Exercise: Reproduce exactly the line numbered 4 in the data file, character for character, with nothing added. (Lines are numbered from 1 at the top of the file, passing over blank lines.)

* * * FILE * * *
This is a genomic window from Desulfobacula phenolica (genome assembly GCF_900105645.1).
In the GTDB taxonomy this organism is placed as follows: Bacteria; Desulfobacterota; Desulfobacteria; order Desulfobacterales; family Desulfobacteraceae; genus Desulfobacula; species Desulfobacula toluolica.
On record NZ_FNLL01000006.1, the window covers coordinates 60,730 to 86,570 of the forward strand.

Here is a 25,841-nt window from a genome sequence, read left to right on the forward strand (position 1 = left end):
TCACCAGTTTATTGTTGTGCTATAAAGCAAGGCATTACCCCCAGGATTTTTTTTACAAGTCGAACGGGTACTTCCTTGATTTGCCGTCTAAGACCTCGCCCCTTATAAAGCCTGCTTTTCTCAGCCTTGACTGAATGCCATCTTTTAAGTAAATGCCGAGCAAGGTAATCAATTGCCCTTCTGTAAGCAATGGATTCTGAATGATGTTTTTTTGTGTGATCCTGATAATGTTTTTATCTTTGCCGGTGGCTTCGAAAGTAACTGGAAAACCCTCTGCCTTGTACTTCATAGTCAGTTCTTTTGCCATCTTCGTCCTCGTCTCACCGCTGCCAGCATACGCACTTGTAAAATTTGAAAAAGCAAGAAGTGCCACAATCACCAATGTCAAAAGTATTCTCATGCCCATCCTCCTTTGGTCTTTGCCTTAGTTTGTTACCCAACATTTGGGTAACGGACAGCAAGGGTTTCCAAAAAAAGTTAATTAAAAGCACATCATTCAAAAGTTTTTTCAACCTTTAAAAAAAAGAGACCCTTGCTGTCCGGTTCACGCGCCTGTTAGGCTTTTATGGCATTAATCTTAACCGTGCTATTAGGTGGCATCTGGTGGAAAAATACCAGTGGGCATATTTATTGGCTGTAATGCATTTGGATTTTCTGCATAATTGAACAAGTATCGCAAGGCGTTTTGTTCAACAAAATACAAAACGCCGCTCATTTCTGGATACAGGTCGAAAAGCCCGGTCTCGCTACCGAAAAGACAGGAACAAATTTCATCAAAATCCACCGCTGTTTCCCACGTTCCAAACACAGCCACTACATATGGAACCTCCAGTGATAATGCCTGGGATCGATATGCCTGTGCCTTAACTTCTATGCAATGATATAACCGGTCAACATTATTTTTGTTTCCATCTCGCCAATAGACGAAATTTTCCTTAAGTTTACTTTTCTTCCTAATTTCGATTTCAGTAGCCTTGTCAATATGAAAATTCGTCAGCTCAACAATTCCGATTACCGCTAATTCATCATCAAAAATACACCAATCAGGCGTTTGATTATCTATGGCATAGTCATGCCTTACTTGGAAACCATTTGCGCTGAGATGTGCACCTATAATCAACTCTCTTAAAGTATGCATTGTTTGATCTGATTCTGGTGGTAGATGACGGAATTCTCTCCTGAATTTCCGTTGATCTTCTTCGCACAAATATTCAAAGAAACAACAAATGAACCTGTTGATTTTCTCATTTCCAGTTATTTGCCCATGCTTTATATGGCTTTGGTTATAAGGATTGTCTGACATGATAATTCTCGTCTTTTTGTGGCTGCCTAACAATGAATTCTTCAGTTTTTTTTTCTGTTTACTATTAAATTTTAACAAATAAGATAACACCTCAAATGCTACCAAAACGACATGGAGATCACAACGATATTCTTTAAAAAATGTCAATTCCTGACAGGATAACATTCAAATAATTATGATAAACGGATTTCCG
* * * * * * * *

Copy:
Here is a 25,841-nt window from a genome sequence, read left to right on the forward strand (position 1 = left end):